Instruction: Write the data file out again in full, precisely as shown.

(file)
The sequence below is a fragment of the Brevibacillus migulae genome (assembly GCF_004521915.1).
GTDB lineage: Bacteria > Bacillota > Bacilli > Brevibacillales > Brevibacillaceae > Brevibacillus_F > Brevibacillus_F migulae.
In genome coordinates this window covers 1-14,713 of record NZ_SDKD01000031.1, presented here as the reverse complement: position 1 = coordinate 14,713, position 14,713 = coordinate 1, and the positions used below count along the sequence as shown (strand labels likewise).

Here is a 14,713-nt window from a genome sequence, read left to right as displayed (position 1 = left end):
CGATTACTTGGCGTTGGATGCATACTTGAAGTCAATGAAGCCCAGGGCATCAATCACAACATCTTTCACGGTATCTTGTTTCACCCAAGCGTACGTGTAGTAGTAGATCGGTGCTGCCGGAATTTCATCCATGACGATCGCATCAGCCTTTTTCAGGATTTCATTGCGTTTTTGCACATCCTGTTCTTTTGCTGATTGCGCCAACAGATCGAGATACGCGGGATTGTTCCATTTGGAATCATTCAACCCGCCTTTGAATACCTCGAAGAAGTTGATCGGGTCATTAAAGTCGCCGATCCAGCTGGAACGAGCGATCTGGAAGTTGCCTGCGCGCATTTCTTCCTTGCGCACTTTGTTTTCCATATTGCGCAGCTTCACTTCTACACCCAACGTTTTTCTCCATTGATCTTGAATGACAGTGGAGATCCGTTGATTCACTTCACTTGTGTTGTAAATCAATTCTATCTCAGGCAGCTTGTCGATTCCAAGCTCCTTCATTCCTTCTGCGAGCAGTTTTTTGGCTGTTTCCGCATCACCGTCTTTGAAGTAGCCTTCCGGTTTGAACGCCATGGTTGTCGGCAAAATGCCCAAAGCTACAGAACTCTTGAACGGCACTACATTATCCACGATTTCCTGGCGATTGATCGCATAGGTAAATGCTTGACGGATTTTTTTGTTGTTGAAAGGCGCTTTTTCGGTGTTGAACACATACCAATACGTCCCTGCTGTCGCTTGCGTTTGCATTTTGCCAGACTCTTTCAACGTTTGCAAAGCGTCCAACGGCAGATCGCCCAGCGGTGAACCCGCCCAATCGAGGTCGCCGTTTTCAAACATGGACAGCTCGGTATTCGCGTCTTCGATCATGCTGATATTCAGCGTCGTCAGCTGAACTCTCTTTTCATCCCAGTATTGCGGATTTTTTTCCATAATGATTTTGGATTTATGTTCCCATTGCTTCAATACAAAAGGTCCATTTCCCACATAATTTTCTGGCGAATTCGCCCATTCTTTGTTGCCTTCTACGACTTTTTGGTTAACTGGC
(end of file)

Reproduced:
The sequence below is a fragment of the Brevibacillus migulae genome (assembly GCF_004521915.1).
GTDB lineage: Bacteria > Bacillota > Bacilli > Brevibacillales > Brevibacillaceae > Brevibacillus_F > Brevibacillus_F migulae.
In genome coordinates this window covers 1-14,713 of record NZ_SDKD01000031.1, presented here as the reverse complement: position 1 = coordinate 14,713, position 14,713 = coordinate 1, and the positions used below count along the sequence as shown (strand labels likewise).

Here is a 14,713-nt window from a genome sequence, read left to right as displayed (position 1 = left end):
CGATTACTTGGCGTTGGATGCATACTTGAAGTCAATGAAGCCCAGGGCATCAATCACAACATCTTTCACGGTATCTTGTTTCACCCAAGCGTACGTGTAGTAGTAGATCGGTGCTGCCGGAATTTCATCCATGACGATCGCATCAGCCTTTTTCAGGATTTCATTGCGTTTTTGCACATCCTGTTCTTTTGCTGATTGCGCCAACAGATCGAGATACGCGGGATTGTTCCATTTGGAATCATTCAACCCGCCTTTGAATACCTCGAAGAAGTTGATCGGGTCATTAAAGTCGCCGATCCAGCTGGAACGAGCGATCTGGAAGTTGCCTGCGCGCATTTCTTCCTTGCGCACTTTGTTTTCCATATTGCGCAGCTTCACTTCTACACCCAACGTTTTTCTCCATTGATCTTGAATGACAGTGGAGATCCGTTGATTCACTTCACTTGTGTTGTAAATCAATTCTATCTCAGGCAGCTTGTCGATTCCAAGCTCCTTCATTCCTTCTGCGAGCAGTTTTTTGGCTGTTTCCGCATCACCGTCTTTGAAGTAGCCTTCCGGTTTGAACGCCATGGTTGTCGGCAAAATGCCCAAAGCTACAGAACTCTTGAACGGCACTACATTATCCACGATTTCCTGGCGATTGATCGCATAGGTAAATGCTTGACGGATTTTTTTGTTGTTGAAAGGCGCTTTTTCGGTGTTGAACACATACCAATACGTCCCTGCTGTCGCTTGCGTTTGCATTTTGCCAGACTCTTTCAACGTTTGCAAAGCGTCCAACGGCAGATCGCCCAGCGGTGAACCCGCCCAATCGAGGTCGCCGTTTTCAAACATGGACAGCTCGGTATTCGCGTCTTCGATCATGCTGATATTCAGCGTCGTCAGCTGAACTCTCTTTTCATCCCAGTATTGCGGATTTTTTTCCATAATGATTTTGGATTTATGTTCCCATTGCTTCAATACAAAAGGTCCATTTCCCACATAATTTTCTGGCGAATTCGCCCATTCTTTGTTGCCTTCTACGACTTTTTGGTTAACTGGC